A terminally ill Hastings man wants people to become more aware of conditions you can't see after someone left threatening notes and caused $3000 of damage to his car when he parked in a mobility spot.

Nick Laing told the Herald he found the "shocking" notes on his car on Saturday afternoon at around 4.45pm when he and his wife decided to visit Napier.

The 34-year-old arrived at Marine Parade at 2.30pm and parked in a disabled spot before hanging his mobility permit on his mirror.

Laing has cystic fibrosis, which mostly affect the lungs but also his other organs. He said that his condition causes difficulty breathing.

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He said on this particular day he decided to park in the mobility spot as his chest was very bad. Around two hours later after going for a walk they came back to find the threatening notes.

One note read "feel good while u can still walk without pain f***wit (sic)" and the other said, "I'll give u a disability if u want it c***."

Nick Laing revealed the incident has made him stressed and paranoid about parking in a mobility spot. Photo / Nick Laing
Nick Laing revealed the incident has made him stressed and paranoid about parking in a mobility spot. Photo / Nick Laing

Laing said he cried when he first saw the notes, but was consoled by another couple who arrived at their car nearby at the same time.

"I have never had a note like that before ... I never ever thought somebody would do that," he said.

"[The other couple] told me to burn it, just to put it at the back of my mind. But how can you when somebody actually threatens to give you a disability ... when I already have one.

"I don't normally park in [mobility] spots, I only ever park in a mobility park if I'm having a bad day chest wise, otherwise I don't."

It wasn't until the next day when Laing was running late for church that he noticed the scratches on his car.

"Something caught my eye on my bonnet and then I realised, somebody has keyed my bonnet. I walked around and pretty much my entire car has been keyed," he said.

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"I have spoken to someone and they reckon it will cost $3000 to fix it."

Laing hopes his insurance will cover some of the cost.

Nick Laing said his entire car was keyed after he parked in a disability spot. Photo / Nick Laing
Nick Laing said his entire car was keyed after he parked in a disability spot. Photo / Nick Laing

After discovering the damage to his car, Laing made a report with police and gave them the threatening notes.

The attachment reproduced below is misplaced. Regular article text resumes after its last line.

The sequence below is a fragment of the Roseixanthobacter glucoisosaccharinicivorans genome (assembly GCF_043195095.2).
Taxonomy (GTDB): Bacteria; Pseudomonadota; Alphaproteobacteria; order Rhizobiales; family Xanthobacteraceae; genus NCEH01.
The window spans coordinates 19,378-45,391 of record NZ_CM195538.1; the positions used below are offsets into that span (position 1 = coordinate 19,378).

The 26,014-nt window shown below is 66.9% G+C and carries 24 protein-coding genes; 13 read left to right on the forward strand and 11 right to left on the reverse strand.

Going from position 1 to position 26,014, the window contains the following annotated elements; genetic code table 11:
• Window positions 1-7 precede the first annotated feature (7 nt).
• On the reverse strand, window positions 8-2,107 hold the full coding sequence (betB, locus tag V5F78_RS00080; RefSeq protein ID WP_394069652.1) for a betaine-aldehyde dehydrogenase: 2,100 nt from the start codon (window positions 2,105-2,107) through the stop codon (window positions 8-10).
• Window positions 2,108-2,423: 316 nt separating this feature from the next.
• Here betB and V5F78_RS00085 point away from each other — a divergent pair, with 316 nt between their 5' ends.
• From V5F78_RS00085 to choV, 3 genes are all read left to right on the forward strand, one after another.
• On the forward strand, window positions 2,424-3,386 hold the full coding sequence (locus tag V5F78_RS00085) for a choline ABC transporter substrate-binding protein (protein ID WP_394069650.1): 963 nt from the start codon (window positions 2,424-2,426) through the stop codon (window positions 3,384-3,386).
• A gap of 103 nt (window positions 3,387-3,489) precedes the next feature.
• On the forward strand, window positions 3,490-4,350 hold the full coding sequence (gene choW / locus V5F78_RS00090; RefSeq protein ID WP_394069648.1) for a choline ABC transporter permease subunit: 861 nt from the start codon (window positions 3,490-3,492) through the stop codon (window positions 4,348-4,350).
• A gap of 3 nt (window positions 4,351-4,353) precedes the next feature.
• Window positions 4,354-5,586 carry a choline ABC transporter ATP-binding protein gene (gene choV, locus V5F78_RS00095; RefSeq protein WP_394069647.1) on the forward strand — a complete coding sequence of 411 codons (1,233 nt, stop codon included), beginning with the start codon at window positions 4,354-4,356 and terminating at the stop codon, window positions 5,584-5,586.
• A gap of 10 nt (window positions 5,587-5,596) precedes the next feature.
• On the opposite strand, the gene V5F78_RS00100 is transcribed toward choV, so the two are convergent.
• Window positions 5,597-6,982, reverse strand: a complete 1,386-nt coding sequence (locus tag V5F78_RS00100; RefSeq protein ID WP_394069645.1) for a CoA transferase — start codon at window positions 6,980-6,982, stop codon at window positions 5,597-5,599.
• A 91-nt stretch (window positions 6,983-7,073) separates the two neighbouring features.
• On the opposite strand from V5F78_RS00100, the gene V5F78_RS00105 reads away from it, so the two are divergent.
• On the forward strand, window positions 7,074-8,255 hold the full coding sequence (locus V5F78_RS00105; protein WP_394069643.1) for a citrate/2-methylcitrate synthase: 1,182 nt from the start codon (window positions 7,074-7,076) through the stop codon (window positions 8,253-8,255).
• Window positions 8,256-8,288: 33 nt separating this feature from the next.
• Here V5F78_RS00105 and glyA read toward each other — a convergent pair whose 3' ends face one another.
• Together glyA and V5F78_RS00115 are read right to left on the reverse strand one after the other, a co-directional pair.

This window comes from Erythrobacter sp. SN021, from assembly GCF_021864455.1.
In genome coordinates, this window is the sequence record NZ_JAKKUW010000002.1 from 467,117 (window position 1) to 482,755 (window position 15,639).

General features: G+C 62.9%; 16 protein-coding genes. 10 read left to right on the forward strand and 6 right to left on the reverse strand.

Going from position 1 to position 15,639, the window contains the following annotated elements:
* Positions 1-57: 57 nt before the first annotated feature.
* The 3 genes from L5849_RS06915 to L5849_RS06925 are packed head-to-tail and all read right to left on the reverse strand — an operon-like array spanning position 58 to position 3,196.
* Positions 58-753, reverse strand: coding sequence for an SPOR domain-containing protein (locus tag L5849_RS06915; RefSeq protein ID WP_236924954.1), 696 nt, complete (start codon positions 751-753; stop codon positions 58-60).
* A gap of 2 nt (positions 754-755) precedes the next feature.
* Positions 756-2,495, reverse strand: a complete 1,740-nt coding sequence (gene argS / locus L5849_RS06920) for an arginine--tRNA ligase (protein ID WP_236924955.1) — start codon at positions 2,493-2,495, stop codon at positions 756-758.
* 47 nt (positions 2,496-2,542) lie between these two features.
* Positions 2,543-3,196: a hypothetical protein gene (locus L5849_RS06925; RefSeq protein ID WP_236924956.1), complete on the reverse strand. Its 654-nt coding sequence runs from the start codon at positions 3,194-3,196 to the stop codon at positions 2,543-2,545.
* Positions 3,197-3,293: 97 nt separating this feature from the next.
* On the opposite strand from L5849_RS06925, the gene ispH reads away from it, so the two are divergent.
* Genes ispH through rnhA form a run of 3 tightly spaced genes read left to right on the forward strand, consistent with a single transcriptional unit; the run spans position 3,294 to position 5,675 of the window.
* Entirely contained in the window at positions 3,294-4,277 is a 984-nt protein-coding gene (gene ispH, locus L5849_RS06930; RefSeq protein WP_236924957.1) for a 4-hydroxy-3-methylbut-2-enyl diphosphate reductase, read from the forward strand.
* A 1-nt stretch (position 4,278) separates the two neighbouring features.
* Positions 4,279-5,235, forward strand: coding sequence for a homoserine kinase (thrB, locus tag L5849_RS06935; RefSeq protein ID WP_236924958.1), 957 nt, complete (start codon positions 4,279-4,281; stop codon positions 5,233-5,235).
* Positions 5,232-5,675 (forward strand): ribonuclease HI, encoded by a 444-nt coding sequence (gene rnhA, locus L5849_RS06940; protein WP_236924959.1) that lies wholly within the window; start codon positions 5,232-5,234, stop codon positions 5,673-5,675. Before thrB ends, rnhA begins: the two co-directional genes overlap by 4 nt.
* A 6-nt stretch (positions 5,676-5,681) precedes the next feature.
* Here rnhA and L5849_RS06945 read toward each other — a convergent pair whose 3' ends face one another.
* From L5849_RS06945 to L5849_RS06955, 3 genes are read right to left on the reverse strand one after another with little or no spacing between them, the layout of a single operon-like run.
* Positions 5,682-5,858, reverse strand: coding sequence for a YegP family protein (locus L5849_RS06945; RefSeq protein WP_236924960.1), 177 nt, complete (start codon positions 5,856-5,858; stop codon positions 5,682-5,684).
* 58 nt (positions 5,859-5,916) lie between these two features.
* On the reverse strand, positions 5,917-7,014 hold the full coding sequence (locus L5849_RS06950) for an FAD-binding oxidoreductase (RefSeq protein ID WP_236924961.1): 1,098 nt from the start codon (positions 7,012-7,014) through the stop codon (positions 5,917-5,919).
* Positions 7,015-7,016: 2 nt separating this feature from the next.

"I still would have gone to the police with the notes as that's threatening behaviour, but keying my car, that's a step too far," he said.

After the horrific ordeal, Laing said he wanted to spread more awareness that not all disabilities can be seen physically and if people have questions they should ask.

"On the outside, I look well, but I'm not. I'm far from it, I'm terminally sick," he explained.

"If somebody sees someone like me parked in a mobility park and they second guess ... 'why are they parked there? Do they even have a permit?' rather than leave a disgusting note, or do damage to someone else's property. Just ask.

"If whoever did it, if they had just said 'hey look, I see you are parked in a mobility park, do you have a permit? Are you allowed to park there?' I would have told them about my condition."

Laing said it cost him $50 for his permit and had to go to the doctor to get one.

"It's not something that I can just freely get. There are all these criteria you have to meet to get one."

Nick Laing outside New World raising money for his terminal condition, Cystic Fibrosis. Photo / Nick Laing
Nick Laing outside New World raising money for his terminal condition, Cystic Fibrosis. Photo / Nick Laing

According to CCS Disability Action, those who have medical conditions that severely restricts you walking, such as breathlessness, are eligible for a parking permit.

Speaking about his condition, Laing said his lungs work at 42 per cent of the capacity of a healthy adult and he can barely walk 10 metres without coughing his lungs out.

"Cystic fibrosis is something I have had all my life," he said.

"The hospital is my second home. This year alone I have had two admissions over winter, and each admission is like two-three weeks at a time.

"This condition is terminal so eventually, it's going to catch up with me so I have to do ... all my treatments so I can stay around as long as I can.

"I do physio two-three times a day to clear my lungs, otherwise, if I get a chest infection it could kill me. A cold could kill me. So I pick and choose where I go, if I go somewhere and someone is sick I'll leave.

"I've done well. I wouldn't wish CF on anybody. I've got a twin sister and I'm glad that I got it, not her."

Laing revealed the incident has made him stressed and paranoid about parking in a mobility spot.

"If it happens once, who says it's not going to happen again."

Police told the Herald they were investigating the incident.

"Anyone who experiences threatening or abusive behaviour, or deliberate damage to their property should contact their local police," a spokesperson said.